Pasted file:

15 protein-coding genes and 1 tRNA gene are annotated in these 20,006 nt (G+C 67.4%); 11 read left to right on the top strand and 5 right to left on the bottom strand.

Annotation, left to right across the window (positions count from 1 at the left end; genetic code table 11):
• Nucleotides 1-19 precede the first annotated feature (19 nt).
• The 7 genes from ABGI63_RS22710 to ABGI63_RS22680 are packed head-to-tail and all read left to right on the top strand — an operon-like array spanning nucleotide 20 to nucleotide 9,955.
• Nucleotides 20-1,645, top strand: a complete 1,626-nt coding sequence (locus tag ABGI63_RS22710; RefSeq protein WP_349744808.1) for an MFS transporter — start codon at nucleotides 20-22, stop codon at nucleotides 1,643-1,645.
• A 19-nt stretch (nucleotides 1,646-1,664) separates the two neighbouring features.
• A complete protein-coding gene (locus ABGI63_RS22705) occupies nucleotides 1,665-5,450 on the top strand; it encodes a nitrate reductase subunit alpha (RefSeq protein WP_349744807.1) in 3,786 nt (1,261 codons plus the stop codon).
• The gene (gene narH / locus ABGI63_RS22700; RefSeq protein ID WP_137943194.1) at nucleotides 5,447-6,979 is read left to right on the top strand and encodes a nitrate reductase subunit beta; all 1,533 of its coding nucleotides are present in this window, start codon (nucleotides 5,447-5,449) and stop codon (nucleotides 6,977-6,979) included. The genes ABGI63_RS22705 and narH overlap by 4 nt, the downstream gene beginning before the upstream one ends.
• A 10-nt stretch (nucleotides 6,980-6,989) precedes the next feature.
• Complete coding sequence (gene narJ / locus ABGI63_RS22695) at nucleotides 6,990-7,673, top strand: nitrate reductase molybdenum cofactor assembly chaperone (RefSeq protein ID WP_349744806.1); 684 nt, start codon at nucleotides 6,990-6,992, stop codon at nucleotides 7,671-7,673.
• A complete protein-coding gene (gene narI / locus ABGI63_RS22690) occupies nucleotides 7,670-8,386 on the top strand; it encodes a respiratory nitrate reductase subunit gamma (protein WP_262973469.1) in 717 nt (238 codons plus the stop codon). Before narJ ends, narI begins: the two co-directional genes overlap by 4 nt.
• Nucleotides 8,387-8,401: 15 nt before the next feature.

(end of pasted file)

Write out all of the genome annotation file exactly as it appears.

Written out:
15 protein-coding genes and 1 tRNA gene are annotated in these 20,006 nt (G+C 67.4%); 11 read left to right on the top strand and 5 right to left on the bottom strand.

Annotation, left to right across the window (positions count from 1 at the left end; genetic code table 11):
• Nucleotides 1-19 precede the first annotated feature (19 nt).
• The 7 genes from ABGI63_RS22710 to ABGI63_RS22680 are packed head-to-tail and all read left to right on the top strand — an operon-like array spanning nucleotide 20 to nucleotide 9,955.
• Nucleotides 20-1,645, top strand: a complete 1,626-nt coding sequence (locus tag ABGI63_RS22710; RefSeq protein WP_349744808.1) for an MFS transporter — start codon at nucleotides 20-22, stop codon at nucleotides 1,643-1,645.
• A 19-nt stretch (nucleotides 1,646-1,664) separates the two neighbouring features.
• A complete protein-coding gene (locus ABGI63_RS22705) occupies nucleotides 1,665-5,450 on the top strand; it encodes a nitrate reductase subunit alpha (RefSeq protein WP_349744807.1) in 3,786 nt (1,261 codons plus the stop codon).
• The gene (gene narH / locus ABGI63_RS22700; RefSeq protein ID WP_137943194.1) at nucleotides 5,447-6,979 is read left to right on the top strand and encodes a nitrate reductase subunit beta; all 1,533 of its coding nucleotides are present in this window, start codon (nucleotides 5,447-5,449) and stop codon (nucleotides 6,977-6,979) included. The genes ABGI63_RS22705 and narH overlap by 4 nt, the downstream gene beginning before the upstream one ends.
• A 10-nt stretch (nucleotides 6,980-6,989) precedes the next feature.
• Complete coding sequence (gene narJ / locus ABGI63_RS22695) at nucleotides 6,990-7,673, top strand: nitrate reductase molybdenum cofactor assembly chaperone (RefSeq protein ID WP_349744806.1); 684 nt, start codon at nucleotides 6,990-6,992, stop codon at nucleotides 7,671-7,673.
• A complete protein-coding gene (gene narI / locus ABGI63_RS22690) occupies nucleotides 7,670-8,386 on the top strand; it encodes a respiratory nitrate reductase subunit gamma (protein WP_262973469.1) in 717 nt (238 codons plus the stop codon). Before narJ ends, narI begins: the two co-directional genes overlap by 4 nt.
• Nucleotides 8,387-8,401: 15 nt before the next feature.